Finally available online this month, Thank You for Supporting the Arts—a 2018 documentary about legendary Portland stripper and artist Viva Las Vegas—has been resonating with audiences since its debut four years ago at a loosely defined cast and crew screening.
“Clinton Street [Theater] was filled with strippers weeping,” says Viva, aka Liv Osthus. “It was so meaningful to me because they felt seen through the single-mom story and the parent story, carrying all those weights and still showing up and thinking your work is good.”
With a title bearing Viva’s onstage catchphrase, the film makes her 20-year case that stripping is art. It interviews everyone from her parents to exes to Gus Van Sant, and lays bare a Portland renaissance woman who’s authored memoirs, sings punk and French medieval music alike, and has beaten breast cancer to perform into her 40s. We caught up with Viva to discuss Lutheranism, eschewing pandemic stripping and her singular love for Mary’s Club.
WW: Your whole career hinges on vulnerability and audience connection, so how did being a documentary subject sit with you?
Viva Las Vegas: I’ve been approached many different times over the years by reality TV shows, or whatever, but you can smell from the outset that they’re not wanting to tell a sincere story. So I was really appreciative that [directors Carolann Stoney and W. Alexander Jones] didn’t have a story premeditated.
I’ve read that you say you’re “culturally Lutheran.” What does that mean?
I was raised in a Lutheran minister’s household, and while I can’t espouse all the doctrine, anything you think of as stereotypically Lutheran is what I grew up with: casseroles, forgiveness, Christmas hymns…also, a really strong need to be a social worker, to take care of each other. I am very much a product of that religion, that milieu.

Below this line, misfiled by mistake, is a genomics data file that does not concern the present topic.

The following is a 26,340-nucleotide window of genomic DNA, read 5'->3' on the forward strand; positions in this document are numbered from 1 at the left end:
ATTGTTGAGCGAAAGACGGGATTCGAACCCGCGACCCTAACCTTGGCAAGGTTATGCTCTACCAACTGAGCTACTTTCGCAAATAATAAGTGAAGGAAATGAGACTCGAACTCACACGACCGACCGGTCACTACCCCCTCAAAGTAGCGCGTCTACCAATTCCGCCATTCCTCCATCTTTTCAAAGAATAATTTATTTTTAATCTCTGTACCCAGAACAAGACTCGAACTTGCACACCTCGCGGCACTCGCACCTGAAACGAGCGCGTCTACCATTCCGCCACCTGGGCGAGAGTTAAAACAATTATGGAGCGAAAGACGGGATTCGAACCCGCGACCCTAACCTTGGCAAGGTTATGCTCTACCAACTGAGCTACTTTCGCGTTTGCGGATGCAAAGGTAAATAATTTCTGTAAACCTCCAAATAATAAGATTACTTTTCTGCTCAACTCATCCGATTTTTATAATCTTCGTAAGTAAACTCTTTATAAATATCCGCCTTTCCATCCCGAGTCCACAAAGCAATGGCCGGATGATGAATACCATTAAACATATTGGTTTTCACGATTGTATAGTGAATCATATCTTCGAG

Do you remember the first time you said “thank you for supporting the arts” onstage?
It was definitely at Magic Gardens that first month or two of dancing. That line is from PBS, growing up in the Midwest in the ‘90s and watching that all the time. So it was just a way of dealing with feeling awkward about the exchange of money, like why are they tipping me? “Oh, it’s for supporting the arts, for public broadcasting.” That made me feel more comfortable.
Are you still as interested in convincing people stripping is art?
It does get tiresome to have those discussions over and over, but I think people are more open-minded now than they’ve ever been. In the 1990s, postmodernism reigned. I felt much more like fighting for flesh-and-blood art in a climate that I felt was denatured of sincerity and feeling.
Any memorable converts?
Oh, hell yeah! That’s a scene in my book. I was invited to lecture at [Portland State]—a philosophy course on aesthetics, pretty nerdy. There was one frat guy, baseball cap, very loud: “Oh, hell no, it’s not art.” And I was like, “I’m working after this lecture, come on down.” And so he came down to Magic Gardens and had a drink and watched what I was doing and was like, “It absolutely, unequivocally is art.” So that was a standout. But I’ll never convince my dad. I’ll never convince my brother. Many of the dancers I work with are probably like, “Viva’s crazy—it’s not art, it’s commerce.” I’m doing this “mercenarily.” To each her own.
Did you do any distanced or virtual stripping during the pandemic?
Nah. I even waited until the masks came off because I like to stand up there and talk.
When the film ends, you’re enthusiastic about stripping for the foreseeable future. But that was four years ago. What’s today’s temperature?
If you asked me two months ago, I would’ve been more conflicted. But going back even for a shift or two [at Mary’s Club], I just love it. I love seeing those women in the dressing room, trading stories. I’m probably more jazzed than I was 10 years ago. Would I like something more to materialize as a financial stream? Yes. But communing with my people in that space is just very special. If Mary’s didn’t exist, I wouldn’t be going to another strip club. They’ve had my back through cancer and single momhood. I don’t know where else I could get that.
SEE IT: Thank You for Supporting the Arts streams at vimeo.com/ondemand/tyfsta/594929112. The film is also now available on DVD and Blu-ray.